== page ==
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Pudd'nhead Wilson Symbols

Instructor: Crystal Hall

Crystal has a bachelor's degree in English, a certification in General Studies, and has assisted in teaching both middle and high school English.

''Pudd'nhead Wilson,'' a novel by Mark Twain, contains various literary symbols, which represent hidden meanings, as well as the stylistic storytelling talent of one of literature's most celebrated authors.

Symbolically Speaking

Literary symbols represent meanings other than their literal definitions. They can be presented through the use of characters, objects, speech, behavior, and events; the interpretation of symbols is generally taken from the story's context.

Dramatization and Development

The story of Mark Twain's Pudd'nhead Wilson begins in 1830, but most events transpire during the 1850s in the small, secluded town of Dawson's Landing, Missouri. There are three main events in the story: the switching of two babies, the murder of Judge York Driscoll, and the revelations during the murder trial. Each crisis represents its own agendas in which the symbol's significance can be inferred by the reader.

By Mark Twain

Symbols and Representations

Mississippi River: Mark Twain uses the Mississippi River as a representation of slavery in that both are institutions of upheaval that place limitations on people. Respectively, slaves have no rights, and the river limits the contact that the people of Dawson's Landing have with the outside world. The river also symbolizes economic expansion through the trade industry.

Two babies: Roxana, known as Roxy, is a slave to Percy Driscoll and the caretaker to both her baby, Valet de Chambers, and to Percy Driscoll's baby, Tom, after Percy's wife dies after childbirth. Both babies appear so white that even Percy cannot tell the difference so Roxy switches their clothing in fear of Valet being sold and taken away from her.

Valet, believed to be Tom, is given to Percy's brother, Judge York Driscoll, after Percy's death. Tom, believing that he is Valet and a slave, carries himself in a docile manner. Valet, behaving as an arrogant, entitled person, physically abuses Tom and gambles himself into debt. Consequently, he is disinherited by Judge Driscoll.

Valet, as Tom, steals a knife from the Luigi twins and kills the judge. The irony represented by the switching of the children is that each behaves the way society has dictated that he should; the rich kid feels superior to the slave, and the slave feels as if he is beneath the rich kid.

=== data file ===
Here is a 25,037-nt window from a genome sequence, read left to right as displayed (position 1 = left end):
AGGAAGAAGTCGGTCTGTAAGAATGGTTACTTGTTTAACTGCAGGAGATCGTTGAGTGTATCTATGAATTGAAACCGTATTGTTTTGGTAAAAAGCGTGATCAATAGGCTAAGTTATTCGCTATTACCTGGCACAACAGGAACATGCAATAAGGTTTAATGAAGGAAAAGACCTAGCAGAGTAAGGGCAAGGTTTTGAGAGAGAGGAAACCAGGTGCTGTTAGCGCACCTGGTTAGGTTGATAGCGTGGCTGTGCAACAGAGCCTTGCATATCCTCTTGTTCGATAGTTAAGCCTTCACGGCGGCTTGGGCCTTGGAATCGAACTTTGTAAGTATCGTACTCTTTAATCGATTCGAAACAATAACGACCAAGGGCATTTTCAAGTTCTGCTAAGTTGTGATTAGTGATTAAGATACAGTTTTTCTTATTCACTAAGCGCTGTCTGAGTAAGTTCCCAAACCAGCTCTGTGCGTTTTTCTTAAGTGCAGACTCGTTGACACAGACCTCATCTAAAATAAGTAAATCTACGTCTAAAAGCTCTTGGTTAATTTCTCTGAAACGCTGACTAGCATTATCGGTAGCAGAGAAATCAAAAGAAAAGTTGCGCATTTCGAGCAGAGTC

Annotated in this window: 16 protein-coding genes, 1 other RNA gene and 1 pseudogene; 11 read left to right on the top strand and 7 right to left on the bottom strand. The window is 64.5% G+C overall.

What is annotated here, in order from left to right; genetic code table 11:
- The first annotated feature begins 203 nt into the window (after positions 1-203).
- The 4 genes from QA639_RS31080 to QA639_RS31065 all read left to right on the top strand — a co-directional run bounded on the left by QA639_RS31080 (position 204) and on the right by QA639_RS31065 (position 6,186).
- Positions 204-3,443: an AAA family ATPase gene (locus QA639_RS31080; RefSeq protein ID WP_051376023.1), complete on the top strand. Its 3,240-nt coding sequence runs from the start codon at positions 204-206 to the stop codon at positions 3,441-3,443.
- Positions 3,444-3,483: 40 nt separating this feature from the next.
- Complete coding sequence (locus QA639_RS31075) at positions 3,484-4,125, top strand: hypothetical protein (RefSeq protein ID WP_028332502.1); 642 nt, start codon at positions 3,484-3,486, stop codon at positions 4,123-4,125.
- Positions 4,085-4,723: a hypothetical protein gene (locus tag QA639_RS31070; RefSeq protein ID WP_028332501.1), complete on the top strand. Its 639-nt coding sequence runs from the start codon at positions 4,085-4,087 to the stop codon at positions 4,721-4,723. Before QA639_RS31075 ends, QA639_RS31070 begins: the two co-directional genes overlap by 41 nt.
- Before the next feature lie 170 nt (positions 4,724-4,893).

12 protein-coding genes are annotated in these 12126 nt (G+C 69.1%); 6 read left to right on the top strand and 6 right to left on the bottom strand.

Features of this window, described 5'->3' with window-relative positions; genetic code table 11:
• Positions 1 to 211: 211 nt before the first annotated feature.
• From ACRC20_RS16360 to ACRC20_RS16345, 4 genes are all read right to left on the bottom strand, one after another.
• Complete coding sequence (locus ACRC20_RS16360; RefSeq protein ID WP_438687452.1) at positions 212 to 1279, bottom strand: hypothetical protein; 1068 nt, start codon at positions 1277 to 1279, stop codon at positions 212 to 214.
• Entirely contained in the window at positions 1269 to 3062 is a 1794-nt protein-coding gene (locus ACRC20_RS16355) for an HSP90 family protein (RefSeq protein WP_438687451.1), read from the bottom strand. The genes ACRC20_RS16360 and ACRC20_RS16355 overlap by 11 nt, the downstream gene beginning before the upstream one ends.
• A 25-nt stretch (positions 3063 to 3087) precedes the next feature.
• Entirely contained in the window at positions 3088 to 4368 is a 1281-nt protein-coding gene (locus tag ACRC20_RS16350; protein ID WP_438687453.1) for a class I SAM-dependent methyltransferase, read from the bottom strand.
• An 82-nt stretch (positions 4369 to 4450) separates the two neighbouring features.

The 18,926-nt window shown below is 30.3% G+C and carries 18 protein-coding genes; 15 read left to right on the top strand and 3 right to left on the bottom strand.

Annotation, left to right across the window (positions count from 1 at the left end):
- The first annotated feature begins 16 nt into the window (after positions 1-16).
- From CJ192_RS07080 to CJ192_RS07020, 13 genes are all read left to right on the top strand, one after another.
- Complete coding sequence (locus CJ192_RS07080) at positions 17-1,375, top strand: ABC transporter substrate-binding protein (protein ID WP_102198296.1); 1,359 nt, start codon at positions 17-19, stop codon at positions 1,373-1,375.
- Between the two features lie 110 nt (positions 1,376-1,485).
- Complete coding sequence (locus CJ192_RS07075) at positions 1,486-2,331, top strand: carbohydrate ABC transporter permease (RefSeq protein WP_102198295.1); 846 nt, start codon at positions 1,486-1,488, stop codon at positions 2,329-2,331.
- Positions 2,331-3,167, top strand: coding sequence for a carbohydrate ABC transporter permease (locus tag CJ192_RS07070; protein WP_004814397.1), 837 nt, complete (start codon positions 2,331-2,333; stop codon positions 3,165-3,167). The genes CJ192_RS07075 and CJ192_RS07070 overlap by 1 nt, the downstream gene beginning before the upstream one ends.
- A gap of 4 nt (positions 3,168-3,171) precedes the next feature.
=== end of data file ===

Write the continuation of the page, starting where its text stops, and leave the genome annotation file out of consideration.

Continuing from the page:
Race: Mark Twain uses race to explore the theories of racial classifications as either moral metaphors or social constructs. By babies of different races being switched, Twain demonstrates that people of different races have no hereditary qualities that make them more likely either to behave in a civilized manner or to act subservient. The role of nature vs. Nurture is obvious in that both Tom and Valet grow into who they believe themselves to be and not who their true ancestry says they should be. In other words, behaviors are learned and not innate.

Slavery: The practice of owning slaves is also used as a symbol of corruption in this story and slave owners as people who are not as honorable as they believe themselves to be. Patronage, the undeserved privileges of the wealthy, is also represented through slavery; Valet's biological father, a member of the First Families of Virginia and a well-to-do slave owner, is part of the hypocrisy because he treats slaves as property but impregnates Roxy, who is a slave.

Character of Pudd'nhead Wilson: The personification of Attorney David Wilson as a Pudd'nhead, a person with little or no common sense, is symbolic of society's objection to change. Because he is a stranger and an attorney with views different from their own, he is considered an outcast by the town, and his law practice fails. After he proves himself to be a competent lawyer by solving the murder of Judge Driscoll, who is his neighbor, and by revealing the true identities of the switched babies, his victory is seen as a cheer for tolerance and growth in society.

Conjoined twins: From Italy, Luigi and Angelo Capello are accused of Judge Driscoll's murder, and Puddn'head proves their innocence using fingerprints. The twins symbolically represent two different human beings bound by a single physical body. There is also speculation that the dual symbolism may also represent Twain's own struggle with separate identities.

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